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No disruptions to Iceland’s major airport after volcano erupts again near capital

A volcano in southwestern Iceland began erupting on Monday, the country's meteorological authorities said, 11 months after its last eruption officially ended.

Volcano erupted in uninhabited valley about 30 km southwest of Reykjavik

A volcano in southwestern Iceland began erupting on Monday, the country's meteorological authorities said, 11 months after its last eruption officially ended.

The eruption is in an uninhabited valley near the mountain Litli-Hrutur, some 30 kilometres southwest of the capital, Reykjavik.

The area, known broadly as Fagradalsfjall volcano, has erupted twice in the last two years without causing damage or disruptions to flights, despite being near Keflavik Airport, Iceland's international air traffic hub.

The airport remained open on Monday and no flights were affected.

"The lava fissure appears small at first sight," television reporter Kristjan Unnarsson, who was aboard a helicopter about an hour after the eruption began Monday afternoon, told viewers.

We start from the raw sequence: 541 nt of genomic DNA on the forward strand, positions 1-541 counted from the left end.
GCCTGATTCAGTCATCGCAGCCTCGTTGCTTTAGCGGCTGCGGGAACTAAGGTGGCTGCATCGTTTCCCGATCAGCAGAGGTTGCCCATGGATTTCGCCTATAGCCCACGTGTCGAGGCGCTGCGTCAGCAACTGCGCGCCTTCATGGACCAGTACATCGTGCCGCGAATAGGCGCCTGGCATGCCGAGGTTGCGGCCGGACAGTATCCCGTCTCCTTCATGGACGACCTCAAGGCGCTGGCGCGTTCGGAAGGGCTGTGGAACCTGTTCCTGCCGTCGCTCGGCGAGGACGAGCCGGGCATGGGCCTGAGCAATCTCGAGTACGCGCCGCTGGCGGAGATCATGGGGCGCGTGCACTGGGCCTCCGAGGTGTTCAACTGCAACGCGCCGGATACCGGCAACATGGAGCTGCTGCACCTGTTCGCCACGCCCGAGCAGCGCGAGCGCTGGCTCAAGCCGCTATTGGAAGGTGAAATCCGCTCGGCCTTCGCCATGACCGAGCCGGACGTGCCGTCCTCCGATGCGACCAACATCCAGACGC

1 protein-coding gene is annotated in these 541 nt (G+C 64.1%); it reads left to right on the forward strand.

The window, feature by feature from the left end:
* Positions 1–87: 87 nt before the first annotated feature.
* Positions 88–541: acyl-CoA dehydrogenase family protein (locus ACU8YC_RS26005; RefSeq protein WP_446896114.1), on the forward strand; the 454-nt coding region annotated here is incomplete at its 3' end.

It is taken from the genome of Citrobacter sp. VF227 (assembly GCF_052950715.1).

Lava flows as a volcano erupts.

Authorities urged people not to trek to the volcano.

"It is not a little hike," Kristin Gudmundsdottir, a natural hazard specialist at the Met Office, told The Associated Press. "We need to wait and see how the eruption develops."

A 2021 eruption in the same area produced spectacular lava flows for several months. Hundreds of thousands of people flocked to see the spectacular sight.

Iceland, which sits above a volcanic hot spot in the North Atlantic, averages an eruption every four to five years.

The most disruptive in recent times was the 2010 eruption of the Eyjafjallajokull volcano, which spewed huge clouds of ash into the atmosphere and led to widespread airspace closures over Europe.

More than 100,000 flights were grounded, stranding millions of international travellers and causing air travel delays for days because of concerns the ash could damage jet engines.

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Credit belongs to : www.cbc.ca

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